The problem is that call classification codes are both over- and under-specific. For instance, Dr. Rebecca Neusteter, executive director at University of Chicago’s Health Lab, worked in a jurisdiction in New York with 150 call codes. Yet, the most often used call code was “other.” 

A study analyzing 3.4 million 911 calls in the Atlanta metropolitan area revealed that behavioral health and quality of life calls were often coded as “suspicious person” (24.6%), “directed patrol” (21%), “criminal trespass” (18.9%), or “street/sidewalk hazard” (12.6%). None were coded as mental or behavioral health. Still, vague call code classification and a lack of a feedback loop to determine whether call codes matched the crisis are only part of the problem. A multicity 911 analysis conducted by Dr. Neusteter and her former colleagues at the Vera Institute of Justice revealed that call takers were unlikely to classify calls the same way. 

Gainor points out that NEMSIS codes are more specific and based on EMS activations, not just dispatch from a 911 call center. “An activation,” she says, “is any communication that initiates an ambulance response.” Not all 911 calls result in an ambulance dispatch, and not all ambulance calls come from 911 dispatch. A quick look at the national database’s weekly report reveals codes for anxiety, major depression, suicidal ideation, opioid-related disorders, poisoning by (and adverse effects of) opioid-related drugs, alcohol-related disorders, and toxic effects of alcohol. While EMS dispatchers determine the “reason for dispatch,” patient care reports in the system provide additional information like clinical findings and treatment at the scene of the emergency. If there’s a disconnect between “reason for dispatch” and “clinical findings,” a local ambulance service’s quality improvement program can use the database to run comparisons. Some EMS-behavioral health partnerships at 911 call centers are also creating a seamless feedback loop on calls and codes. For instance, Austin has integrated Expanded Mobile Crisis Outreach Team (EMCOT) clinicians on the city’s 911 call center floor. The team does monthly reviews with the Austin Police Department on call code accuracy to determine calls that should have been coded as mental health but weren’t. They also submit regular weekly reports to EMS so that their quality assurance can similarly review calls.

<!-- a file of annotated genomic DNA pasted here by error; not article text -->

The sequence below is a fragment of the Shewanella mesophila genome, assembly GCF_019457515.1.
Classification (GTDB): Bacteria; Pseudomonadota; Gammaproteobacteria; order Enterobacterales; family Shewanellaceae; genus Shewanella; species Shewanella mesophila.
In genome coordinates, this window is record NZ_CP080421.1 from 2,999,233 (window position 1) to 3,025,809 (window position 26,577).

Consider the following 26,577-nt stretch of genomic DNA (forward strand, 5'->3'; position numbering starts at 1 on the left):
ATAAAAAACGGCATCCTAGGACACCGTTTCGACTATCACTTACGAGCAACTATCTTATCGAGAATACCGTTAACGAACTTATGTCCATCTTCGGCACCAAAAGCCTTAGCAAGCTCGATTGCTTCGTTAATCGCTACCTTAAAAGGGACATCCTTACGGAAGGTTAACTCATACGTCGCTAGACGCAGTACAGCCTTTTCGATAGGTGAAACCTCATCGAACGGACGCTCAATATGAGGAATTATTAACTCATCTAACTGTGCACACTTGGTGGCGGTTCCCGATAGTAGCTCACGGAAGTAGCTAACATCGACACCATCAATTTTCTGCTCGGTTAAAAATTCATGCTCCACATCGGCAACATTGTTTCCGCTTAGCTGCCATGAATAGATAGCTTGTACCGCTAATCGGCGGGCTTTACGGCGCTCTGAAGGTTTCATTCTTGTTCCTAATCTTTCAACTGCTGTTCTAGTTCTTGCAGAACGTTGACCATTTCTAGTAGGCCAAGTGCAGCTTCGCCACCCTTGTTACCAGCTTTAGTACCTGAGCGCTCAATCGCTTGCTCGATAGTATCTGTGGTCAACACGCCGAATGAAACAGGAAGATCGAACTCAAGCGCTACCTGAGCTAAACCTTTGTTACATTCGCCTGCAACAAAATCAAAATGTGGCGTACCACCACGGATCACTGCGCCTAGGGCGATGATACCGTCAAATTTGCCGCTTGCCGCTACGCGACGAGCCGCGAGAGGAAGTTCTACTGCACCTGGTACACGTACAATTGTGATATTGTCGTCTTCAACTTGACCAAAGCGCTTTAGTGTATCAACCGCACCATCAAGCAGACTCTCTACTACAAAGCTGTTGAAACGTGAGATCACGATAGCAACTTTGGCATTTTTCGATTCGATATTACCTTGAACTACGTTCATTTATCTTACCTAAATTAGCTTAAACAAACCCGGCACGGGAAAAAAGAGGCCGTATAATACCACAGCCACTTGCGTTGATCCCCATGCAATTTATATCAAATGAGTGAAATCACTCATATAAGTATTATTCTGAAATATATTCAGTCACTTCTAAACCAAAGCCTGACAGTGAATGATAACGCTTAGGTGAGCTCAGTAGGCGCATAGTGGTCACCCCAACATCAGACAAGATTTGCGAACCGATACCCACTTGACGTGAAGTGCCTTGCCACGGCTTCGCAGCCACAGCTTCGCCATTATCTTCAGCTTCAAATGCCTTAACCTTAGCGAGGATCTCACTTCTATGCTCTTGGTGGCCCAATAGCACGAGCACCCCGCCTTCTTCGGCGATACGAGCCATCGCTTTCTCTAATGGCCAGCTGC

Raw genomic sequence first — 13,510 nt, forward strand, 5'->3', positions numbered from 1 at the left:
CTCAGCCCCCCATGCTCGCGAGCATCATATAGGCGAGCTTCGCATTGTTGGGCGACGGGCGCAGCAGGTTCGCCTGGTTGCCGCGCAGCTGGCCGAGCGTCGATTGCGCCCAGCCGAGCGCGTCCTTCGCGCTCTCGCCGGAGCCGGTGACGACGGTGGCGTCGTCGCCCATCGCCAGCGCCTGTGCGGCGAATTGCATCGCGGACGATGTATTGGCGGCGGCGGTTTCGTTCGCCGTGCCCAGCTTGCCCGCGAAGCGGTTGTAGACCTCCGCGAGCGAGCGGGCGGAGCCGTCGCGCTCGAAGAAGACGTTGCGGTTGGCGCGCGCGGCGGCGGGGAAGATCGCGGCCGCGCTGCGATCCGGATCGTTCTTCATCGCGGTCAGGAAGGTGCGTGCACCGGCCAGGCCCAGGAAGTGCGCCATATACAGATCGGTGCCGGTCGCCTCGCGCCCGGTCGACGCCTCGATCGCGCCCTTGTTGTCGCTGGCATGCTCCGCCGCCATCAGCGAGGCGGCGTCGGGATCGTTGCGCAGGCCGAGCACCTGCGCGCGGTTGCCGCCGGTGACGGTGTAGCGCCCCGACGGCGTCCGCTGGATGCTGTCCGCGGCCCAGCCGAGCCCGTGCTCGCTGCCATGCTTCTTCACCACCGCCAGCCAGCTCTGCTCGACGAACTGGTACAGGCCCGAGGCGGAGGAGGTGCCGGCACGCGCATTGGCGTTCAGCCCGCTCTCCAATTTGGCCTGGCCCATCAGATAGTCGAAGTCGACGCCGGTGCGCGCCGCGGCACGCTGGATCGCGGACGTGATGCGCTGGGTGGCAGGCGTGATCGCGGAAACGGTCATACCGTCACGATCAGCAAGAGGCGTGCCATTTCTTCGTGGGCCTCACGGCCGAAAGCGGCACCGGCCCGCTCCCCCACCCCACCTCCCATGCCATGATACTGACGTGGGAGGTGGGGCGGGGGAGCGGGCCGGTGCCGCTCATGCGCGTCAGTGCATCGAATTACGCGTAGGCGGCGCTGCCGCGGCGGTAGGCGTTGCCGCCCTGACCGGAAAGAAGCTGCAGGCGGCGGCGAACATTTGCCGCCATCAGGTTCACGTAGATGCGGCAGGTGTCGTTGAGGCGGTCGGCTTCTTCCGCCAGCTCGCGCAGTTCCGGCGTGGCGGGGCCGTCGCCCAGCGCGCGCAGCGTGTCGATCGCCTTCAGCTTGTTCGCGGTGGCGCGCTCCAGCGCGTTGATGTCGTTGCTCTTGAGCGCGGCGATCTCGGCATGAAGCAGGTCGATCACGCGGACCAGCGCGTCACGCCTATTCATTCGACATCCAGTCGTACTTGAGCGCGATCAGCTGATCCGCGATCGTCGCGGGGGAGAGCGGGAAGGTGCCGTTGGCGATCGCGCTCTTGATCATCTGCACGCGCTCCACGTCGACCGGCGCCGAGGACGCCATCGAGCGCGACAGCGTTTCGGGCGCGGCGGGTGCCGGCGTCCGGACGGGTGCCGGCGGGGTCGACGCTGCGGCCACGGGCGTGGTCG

Because NEMSIS weekly data releases compare each week with that of the previous three years, communities can quickly identify trends. For example, mental-behavioral EMS activations during 2020 and 2021 hover far above those in 2018 and 2019. “We’ve seen large spikes in ambulance service usage during the pandemic,” says Gainor. This could be because of facility closures or lessened capacity during Covid but also patient preference. “Having care come to the person in need,” she says, “instead of going to a hospital surging with Covid patients is likely appealing.” Also, patients can refuse EMS transport, especially when there’s no law enforcement intervention.